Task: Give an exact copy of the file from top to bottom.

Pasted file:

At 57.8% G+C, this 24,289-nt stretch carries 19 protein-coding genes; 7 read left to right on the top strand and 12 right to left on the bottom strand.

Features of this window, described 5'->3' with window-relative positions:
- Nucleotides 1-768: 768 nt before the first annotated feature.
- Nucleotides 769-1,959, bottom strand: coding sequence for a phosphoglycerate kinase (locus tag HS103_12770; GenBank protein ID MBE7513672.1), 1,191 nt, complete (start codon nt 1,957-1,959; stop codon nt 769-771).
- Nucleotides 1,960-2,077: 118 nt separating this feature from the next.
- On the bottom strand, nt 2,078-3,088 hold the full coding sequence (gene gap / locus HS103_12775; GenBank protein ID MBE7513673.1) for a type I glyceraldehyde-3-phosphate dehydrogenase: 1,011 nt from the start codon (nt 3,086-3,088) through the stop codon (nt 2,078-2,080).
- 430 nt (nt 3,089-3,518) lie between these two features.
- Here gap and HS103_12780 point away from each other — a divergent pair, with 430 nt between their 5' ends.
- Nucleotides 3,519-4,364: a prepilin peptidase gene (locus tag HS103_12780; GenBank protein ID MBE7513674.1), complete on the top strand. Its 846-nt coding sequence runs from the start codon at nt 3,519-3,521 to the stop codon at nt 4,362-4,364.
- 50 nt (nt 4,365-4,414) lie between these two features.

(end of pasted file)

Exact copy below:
At 57.8% G+C, this 24,289-nt stretch carries 19 protein-coding genes; 7 read left to right on the top strand and 12 right to left on the bottom strand.

Features of this window, described 5'->3' with window-relative positions:
- Nucleotides 1-768: 768 nt before the first annotated feature.
- Nucleotides 769-1,959, bottom strand: coding sequence for a phosphoglycerate kinase (locus tag HS103_12770; GenBank protein ID MBE7513672.1), 1,191 nt, complete (start codon nt 1,957-1,959; stop codon nt 769-771).
- Nucleotides 1,960-2,077: 118 nt separating this feature from the next.
- On the bottom strand, nt 2,078-3,088 hold the full coding sequence (gene gap / locus HS103_12775; GenBank protein ID MBE7513673.1) for a type I glyceraldehyde-3-phosphate dehydrogenase: 1,011 nt from the start codon (nt 3,086-3,088) through the stop codon (nt 2,078-2,080).
- 430 nt (nt 3,089-3,518) lie between these two features.
- Here gap and HS103_12780 point away from each other — a divergent pair, with 430 nt between their 5' ends.
- Nucleotides 3,519-4,364: a prepilin peptidase gene (locus tag HS103_12780; GenBank protein ID MBE7513674.1), complete on the top strand. Its 846-nt coding sequence runs from the start codon at nt 3,519-3,521 to the stop codon at nt 4,362-4,364.
- 50 nt (nt 4,365-4,414) lie between these two features.